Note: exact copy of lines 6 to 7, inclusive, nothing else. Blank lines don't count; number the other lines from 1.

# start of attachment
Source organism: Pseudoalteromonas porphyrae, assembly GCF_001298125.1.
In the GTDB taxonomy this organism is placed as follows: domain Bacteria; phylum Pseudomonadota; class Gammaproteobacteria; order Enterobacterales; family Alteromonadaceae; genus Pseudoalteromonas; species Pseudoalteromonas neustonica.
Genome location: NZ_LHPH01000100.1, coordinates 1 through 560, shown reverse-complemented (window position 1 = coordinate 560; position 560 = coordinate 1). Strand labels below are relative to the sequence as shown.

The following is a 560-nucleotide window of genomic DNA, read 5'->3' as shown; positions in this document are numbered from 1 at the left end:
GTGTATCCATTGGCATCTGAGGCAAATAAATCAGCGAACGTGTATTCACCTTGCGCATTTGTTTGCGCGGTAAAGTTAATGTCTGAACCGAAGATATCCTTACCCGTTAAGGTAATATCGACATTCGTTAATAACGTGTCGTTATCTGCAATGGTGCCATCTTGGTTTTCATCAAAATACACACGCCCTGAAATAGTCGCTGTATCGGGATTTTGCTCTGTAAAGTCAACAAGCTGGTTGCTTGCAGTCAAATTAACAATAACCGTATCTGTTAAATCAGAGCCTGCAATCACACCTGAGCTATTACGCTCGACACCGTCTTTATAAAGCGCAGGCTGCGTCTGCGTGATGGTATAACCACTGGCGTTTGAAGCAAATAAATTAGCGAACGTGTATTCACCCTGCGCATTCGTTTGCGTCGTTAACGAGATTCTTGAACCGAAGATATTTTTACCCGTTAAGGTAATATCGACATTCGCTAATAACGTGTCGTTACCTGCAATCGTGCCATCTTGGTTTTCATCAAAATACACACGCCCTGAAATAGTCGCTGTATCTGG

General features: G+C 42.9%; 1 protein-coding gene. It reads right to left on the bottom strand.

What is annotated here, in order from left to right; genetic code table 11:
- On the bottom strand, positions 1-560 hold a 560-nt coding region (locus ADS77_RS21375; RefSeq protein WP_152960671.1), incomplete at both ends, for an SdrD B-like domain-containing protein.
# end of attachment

General features: G+C 42.9%; 1 protein-coding gene. It reads right to left on the bottom strand.

What is annotated here, in order from left to right; genetic code table 11: